Opinion: Nobody loves, or even likes, England

Blog Opinion

Is there anybody out there who loves England? Forget love, what about like? Or maybe just respect? Admire? The hate brigade certainly seems to be out in force.

Is there anybody out there who loves England? Forget love, what about like? Or maybe just respect? Admire? The hate brigade certainly seems to be out in force.

There appears to be something about this England team structure that is universally repellent. Social media tends to raise the temperature, especially when some twittering former captain demands partial refunds for the fans.

From resting players to revelry, they can't do anything right. Whatever else they do and however they do it or present it, it is just ripe for an attack at this very moment.

This syndrome that comes from a perceived flaw in performance and demeanour, perhaps best summed up in the fatal words of Stuart Broad: 'winning at all costs.'

Even if Broad's words and defence of his actions in not walking were unwelcome, there is a wider issue in terms of how Team England go about their business. The Australian press have almost rewritten history, such is their contempt for the Poms.

In many ways, it was a nice idea to gather together in the dead of evening like a bunch of boy scouts who forgot they had parents (or Flower). Perhaps it was all too public and staged for some, but at the end of six hard weeks of Ashes toil and tension, they knew there was no open top bus ride waiting for them.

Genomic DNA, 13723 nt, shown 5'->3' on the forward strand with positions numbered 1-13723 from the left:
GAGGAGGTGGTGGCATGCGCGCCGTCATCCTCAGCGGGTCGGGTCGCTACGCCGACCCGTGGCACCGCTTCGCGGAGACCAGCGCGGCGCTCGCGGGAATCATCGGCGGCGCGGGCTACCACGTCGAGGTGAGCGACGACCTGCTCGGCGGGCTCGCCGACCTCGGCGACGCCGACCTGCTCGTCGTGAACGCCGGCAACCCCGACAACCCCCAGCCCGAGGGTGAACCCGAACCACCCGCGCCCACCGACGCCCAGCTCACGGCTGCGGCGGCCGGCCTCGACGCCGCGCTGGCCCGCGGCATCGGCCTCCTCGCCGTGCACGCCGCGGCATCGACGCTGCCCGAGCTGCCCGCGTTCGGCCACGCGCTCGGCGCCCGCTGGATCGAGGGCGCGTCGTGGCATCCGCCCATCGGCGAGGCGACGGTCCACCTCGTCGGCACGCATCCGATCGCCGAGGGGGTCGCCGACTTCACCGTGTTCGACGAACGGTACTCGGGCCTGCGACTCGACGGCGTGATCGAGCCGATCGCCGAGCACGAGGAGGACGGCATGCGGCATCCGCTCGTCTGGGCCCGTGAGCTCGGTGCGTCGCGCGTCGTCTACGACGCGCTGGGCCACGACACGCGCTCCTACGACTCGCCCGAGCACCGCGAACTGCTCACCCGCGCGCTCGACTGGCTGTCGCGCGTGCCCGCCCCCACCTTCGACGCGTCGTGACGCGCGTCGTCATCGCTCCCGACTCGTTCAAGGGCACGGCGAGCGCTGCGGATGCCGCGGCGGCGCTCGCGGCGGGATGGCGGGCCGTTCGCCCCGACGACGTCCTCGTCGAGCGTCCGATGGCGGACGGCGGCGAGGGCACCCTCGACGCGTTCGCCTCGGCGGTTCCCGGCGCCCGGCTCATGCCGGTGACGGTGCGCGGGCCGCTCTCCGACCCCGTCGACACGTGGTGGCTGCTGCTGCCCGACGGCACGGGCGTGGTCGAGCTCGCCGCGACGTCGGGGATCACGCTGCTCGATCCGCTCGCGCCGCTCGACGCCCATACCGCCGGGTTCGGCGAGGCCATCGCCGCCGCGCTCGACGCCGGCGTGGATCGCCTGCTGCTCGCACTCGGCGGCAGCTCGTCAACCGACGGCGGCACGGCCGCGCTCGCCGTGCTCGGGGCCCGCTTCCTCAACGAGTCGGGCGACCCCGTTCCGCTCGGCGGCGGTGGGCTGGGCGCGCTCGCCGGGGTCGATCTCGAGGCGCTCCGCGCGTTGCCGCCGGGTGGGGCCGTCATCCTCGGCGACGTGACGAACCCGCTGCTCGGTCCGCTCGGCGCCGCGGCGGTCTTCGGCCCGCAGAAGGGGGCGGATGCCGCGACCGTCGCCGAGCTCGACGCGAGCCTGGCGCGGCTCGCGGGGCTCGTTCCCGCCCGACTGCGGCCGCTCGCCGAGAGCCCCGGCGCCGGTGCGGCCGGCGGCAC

However, bad news and bad vibes appear to follow this team. It does seem absurd. As James Anderson so succinctly put it: "So far, we've been accused of ball-tampering, bat-tampering, general all-round cheating, including not walking, time-wasting, arrogance, failing to win Tests convincingly enough, being too defensive, being too aggressive and not only underestimating our opponents but disrespecting them."

And that was before their latest antics. Even when England retained the Ashes, it was done at a wet and windy Old Trafford when they had been outplayed. Celebrations appeared to be subdued, but Shane Warne got stuck in and the press picked on the cigarette brigade puffing away in the Manchester streets like the local youth.

Perhaps it wasn't the wisest choice for Ashes 'heroes'. England do not help themselves. Kevin Pietersen's churlishness in front of the media is regrettable but well documented and goes against his often generous attitude elsewhere.

It is rare that more obviously likeable chaps like Matt Prior and Ian Bell give anything away either in terms of information or warmth. It doesn't go down well in this sound bite society. Where is the Martin Luther King of the side? Do the players have a dream? Maybe a wet one at the Oval.

Once upon a time, Allan Lamb used to charm the Indian fans and David Gower flew Tiger Moths over Australian cricket pitches. England 2013 are more of a professional hit squad not given to spontaneous showmanship.

They do have a public relations trump card in Graeme Swann. His dairies during the Ashes in 2010 were enjoyably irreverent and the recent impressions of team mates were a great example of knockabout fun.

Swann doesn't take himself too seriously and perhaps needs to rub his magic on some of the more mundane party line colleagues.

It really does not have to be an 'us and them' mentality, but there has been something of that in Flower's men this summer. Even if much of it is undeserved, they would do well to address it. It won't take much effort. After all, the winning bit is the hardest.

<b>Tim Ellis</b>